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Theresa May to meet Cabinet as she fights to save her Brexit plan

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Theresa May is to meet senior ministers as she battles to save her Chequers blueprint for Brexit following last week’s humiliating rebuff by EU leaders.

The Prime Minister will chair a meeting of the Cabinet in Downing Street today (Sept 24) amid intense pressure to change course and seek a simpler, less ambitious deal.

PIC: PA

PIC: PA

The meeting will take place just hours after the high-profile launch of an alternative plan for leaving the EU by the free market Institute of Economic Affairs think tank with the backing of former foreign secretary Boris Johnson and former Brexit secretary David Davis.

In his weekly column for The Daily Telegraph, Mr Johnson warned it would play into the hands of Jeremy Corbyn and the Labour Party if the Government continued to pursue the same course in the facing of rising public hostility.

“If we go with the Chequers approach, the public will spot it.

“They will see that the UK has become a vassal state, that we have not taken back control, but lost control.

“They will take their revenge at the polls,” he wrote.

“I am afraid that Chequers = surrender; Chequers = a sense of betrayal; Chequers = the return of Ukip; Chequers = Corbyn.”

The meeting was called in part to discuss post-Brexit immigration policy after an expert report recommended EU nationals should be subject to the same rules as migrants from the rest of the world once Britain has left the bloc.

However there is likely to be a lengthy inquest into what went wrong at last week’s informal EU summit in Salzburg where Mrs May was bluntly told key elements of the Chequers plan would not work.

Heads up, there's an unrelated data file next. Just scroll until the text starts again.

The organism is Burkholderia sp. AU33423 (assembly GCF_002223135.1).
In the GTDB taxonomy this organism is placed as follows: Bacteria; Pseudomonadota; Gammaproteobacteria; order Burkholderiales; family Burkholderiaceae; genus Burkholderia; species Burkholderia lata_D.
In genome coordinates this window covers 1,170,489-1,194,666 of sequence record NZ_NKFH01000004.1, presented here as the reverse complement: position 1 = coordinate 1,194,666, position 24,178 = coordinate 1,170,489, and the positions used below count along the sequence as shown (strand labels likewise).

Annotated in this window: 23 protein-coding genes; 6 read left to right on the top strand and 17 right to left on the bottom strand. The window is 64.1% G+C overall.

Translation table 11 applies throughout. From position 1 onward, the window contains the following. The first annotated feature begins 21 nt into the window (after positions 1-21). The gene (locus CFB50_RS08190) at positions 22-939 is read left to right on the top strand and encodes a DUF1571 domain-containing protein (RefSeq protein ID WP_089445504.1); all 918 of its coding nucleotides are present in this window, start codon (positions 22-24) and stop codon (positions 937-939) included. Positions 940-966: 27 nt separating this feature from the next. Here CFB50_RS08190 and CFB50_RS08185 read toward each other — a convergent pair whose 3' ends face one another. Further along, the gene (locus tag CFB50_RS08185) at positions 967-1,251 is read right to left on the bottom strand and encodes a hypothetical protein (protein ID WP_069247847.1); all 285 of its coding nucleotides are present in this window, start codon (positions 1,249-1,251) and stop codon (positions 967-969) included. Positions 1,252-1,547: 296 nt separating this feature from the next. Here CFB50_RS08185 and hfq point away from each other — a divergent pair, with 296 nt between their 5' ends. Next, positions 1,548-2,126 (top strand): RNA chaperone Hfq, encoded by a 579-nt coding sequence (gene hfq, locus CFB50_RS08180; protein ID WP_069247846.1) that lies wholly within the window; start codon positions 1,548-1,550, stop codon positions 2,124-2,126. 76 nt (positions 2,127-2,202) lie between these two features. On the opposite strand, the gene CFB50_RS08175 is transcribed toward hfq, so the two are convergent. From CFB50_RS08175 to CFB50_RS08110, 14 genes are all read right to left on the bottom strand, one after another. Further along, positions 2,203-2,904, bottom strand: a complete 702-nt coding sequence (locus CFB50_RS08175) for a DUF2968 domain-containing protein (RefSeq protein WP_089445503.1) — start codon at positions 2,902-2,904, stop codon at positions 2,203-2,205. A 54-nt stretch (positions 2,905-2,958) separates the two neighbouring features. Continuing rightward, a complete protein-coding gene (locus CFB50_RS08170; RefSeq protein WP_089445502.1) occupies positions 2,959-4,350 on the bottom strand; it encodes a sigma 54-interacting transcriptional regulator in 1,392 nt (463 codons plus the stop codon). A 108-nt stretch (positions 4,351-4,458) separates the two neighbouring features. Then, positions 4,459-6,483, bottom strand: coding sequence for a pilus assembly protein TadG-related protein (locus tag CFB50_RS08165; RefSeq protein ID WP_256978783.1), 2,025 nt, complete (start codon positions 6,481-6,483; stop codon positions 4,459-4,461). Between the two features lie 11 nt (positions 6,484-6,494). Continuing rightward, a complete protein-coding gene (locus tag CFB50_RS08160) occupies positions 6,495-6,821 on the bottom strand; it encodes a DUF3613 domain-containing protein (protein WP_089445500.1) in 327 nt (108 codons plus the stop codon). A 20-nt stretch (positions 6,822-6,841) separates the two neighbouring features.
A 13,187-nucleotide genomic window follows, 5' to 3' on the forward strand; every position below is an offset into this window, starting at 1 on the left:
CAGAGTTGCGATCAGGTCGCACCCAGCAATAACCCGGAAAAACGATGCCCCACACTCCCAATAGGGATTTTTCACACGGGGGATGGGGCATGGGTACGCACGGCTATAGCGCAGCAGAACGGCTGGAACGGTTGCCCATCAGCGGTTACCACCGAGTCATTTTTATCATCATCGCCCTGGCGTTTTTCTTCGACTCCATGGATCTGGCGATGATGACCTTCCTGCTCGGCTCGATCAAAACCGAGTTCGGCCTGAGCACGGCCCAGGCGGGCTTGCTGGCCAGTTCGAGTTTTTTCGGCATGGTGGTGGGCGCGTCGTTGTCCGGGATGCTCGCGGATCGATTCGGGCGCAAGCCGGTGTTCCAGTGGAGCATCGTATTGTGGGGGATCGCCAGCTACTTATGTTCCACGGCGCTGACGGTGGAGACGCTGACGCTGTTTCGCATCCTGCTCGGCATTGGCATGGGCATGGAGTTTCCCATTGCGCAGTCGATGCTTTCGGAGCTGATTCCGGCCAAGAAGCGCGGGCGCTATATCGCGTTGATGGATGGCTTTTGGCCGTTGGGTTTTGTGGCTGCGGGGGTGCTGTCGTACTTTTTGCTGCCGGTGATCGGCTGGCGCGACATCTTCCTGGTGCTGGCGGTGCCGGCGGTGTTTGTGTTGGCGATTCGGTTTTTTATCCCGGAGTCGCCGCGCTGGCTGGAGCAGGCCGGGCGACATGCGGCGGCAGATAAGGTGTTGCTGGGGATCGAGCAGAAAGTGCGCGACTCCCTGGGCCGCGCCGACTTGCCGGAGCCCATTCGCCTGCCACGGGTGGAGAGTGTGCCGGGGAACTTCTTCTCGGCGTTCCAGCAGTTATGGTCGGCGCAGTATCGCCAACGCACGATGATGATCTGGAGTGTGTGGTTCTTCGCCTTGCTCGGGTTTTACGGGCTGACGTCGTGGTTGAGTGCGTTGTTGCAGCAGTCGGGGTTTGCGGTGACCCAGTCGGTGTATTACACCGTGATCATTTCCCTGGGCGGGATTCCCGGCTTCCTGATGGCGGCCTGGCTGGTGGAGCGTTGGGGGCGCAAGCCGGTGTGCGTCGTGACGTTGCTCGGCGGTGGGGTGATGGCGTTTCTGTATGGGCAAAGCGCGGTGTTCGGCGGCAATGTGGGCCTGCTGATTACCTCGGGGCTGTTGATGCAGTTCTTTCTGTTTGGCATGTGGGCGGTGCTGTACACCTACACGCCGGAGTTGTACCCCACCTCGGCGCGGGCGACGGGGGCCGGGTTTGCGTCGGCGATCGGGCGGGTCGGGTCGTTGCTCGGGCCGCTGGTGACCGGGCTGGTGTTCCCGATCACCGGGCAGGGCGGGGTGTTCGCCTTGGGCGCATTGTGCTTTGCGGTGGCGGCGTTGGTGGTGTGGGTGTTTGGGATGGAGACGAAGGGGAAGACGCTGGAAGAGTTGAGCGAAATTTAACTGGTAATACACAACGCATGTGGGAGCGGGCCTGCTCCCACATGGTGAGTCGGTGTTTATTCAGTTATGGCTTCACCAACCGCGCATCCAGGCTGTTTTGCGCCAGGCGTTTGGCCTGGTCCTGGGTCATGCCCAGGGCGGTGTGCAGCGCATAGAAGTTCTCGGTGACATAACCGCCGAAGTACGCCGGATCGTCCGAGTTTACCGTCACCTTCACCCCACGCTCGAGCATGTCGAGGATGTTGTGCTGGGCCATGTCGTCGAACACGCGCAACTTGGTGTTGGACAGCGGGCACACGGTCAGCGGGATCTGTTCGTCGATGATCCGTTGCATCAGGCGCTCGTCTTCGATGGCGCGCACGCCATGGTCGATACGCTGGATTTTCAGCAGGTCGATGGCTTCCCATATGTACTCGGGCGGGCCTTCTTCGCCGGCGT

The Prime Minister insists her proposal, which would see Britain maintain a “common rulebook” with the EU for trade in goods and agriculture, is the only credible option on the table which would avoid the return of a “hard border” between Northern Ireland and the Republic.

But she is facing increasingly vociferous calls from Tory Brexiteers to abandon Chequers in favour of a more basic free trade agreement in goods along the lines agreed between the EU and Canada.

Over the weekend Foreign Secretary Jeremy Hunt, seen as a May loyalist, pointedly refused to rule out the prospect that the Government could switch its negotiating position in favour of a Canada-style deal.

Home Secretary Sajid Javid, International Trade Secretary Liam Fox, International Development Secretary Penny Mordaunt, the Leader of the Commons Andrea Leadsom and Work and Pensions Secretary Esther McVey are all reported to have concerns about Chequers.

Brexit Secretary Dominic Raab, however, warned that Brussels’ offer of a Canada-style deal would mean agreeing to customs controls between Northern Ireland and the rest of the UK, something Mrs May has flatly rejected.

Meawhile The Times reported Mr Javid was set to further anger Brexiteers that new controls should not be imposed on EU migrants for more than two years in the event of a no-deal break in order to protect the economy.

The pressure on the Prime Minister intensified with the confirmation over the weekend by Mr Corbyn that Labour will vote against any deal based on Chequers in the Commons.

With a bloc of Tory Brexiteers also committed to opposing the plan, and a number of pro-EU MPs also highly critical, it is increasingly difficult to see how she can muster the numbers to get it through Parliament, even it she can get an agreement with the EU.

With the Conservative Party conference next week in Birmingham looming, Downing Street was forced to deny she was planning a snap general election in an attempt to save her beleaguered premiership.

It followed weekend reports that two senior aides had responded to her Salzburg rebuff by “wargaming” an autumn vote to win public backing for a new plan.

Mr Raab said the idea of a snap election was “for the birds” and that the Government would continue negotiating with the EU.

At the same time he said they were continue to prepare for a no-deal break with the publication on Monday of a third tranche of “technical” papers on the preparations taking place across various sectors.